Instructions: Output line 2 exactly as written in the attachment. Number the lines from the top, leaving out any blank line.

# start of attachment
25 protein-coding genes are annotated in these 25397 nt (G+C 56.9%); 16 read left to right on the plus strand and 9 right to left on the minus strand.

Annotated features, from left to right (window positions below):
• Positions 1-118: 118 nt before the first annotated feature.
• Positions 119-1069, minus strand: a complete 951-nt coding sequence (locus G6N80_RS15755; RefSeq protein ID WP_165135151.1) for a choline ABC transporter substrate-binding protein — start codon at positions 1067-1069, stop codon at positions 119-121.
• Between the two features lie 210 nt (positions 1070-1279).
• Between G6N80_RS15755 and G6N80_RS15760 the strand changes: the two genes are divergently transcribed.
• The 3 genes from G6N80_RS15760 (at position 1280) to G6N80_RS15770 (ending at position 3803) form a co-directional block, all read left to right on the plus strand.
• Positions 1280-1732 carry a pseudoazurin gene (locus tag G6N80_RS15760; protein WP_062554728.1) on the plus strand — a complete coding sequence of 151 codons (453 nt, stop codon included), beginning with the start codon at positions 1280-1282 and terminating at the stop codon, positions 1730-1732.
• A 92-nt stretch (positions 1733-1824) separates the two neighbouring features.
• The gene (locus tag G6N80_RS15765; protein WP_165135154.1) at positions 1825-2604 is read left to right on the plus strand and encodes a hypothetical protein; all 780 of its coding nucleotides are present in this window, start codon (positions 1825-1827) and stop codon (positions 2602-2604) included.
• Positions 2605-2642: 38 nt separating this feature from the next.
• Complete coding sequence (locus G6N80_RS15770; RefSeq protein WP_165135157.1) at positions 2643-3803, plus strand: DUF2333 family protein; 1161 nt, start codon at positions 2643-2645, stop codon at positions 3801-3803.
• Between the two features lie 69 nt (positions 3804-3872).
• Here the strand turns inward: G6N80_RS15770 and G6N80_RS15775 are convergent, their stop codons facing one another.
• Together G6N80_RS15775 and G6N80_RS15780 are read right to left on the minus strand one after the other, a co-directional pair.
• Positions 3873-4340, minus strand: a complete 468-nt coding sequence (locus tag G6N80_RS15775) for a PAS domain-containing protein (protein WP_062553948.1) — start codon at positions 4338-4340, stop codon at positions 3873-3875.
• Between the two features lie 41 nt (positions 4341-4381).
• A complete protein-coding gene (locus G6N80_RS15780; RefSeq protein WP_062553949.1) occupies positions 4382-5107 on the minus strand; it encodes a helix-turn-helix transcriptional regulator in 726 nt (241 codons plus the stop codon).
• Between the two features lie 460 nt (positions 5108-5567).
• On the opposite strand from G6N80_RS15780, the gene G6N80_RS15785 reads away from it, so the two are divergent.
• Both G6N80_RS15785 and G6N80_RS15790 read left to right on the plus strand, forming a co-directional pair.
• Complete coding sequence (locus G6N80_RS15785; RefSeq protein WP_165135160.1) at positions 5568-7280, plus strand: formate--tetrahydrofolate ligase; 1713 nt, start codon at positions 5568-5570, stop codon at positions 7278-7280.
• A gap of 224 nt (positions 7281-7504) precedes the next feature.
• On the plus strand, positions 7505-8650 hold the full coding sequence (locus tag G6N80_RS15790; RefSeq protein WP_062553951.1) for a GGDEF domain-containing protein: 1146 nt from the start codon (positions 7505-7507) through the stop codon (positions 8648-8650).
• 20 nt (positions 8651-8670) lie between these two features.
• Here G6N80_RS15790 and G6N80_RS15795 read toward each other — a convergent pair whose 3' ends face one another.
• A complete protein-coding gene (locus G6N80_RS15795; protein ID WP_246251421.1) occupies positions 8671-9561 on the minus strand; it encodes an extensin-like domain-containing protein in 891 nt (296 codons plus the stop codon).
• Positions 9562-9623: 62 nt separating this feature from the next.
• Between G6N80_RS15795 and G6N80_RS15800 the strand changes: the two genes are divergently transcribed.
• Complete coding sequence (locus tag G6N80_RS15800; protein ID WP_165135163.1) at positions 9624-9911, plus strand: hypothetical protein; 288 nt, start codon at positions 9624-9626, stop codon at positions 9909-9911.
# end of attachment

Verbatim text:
Annotated features, from left to right (window positions below):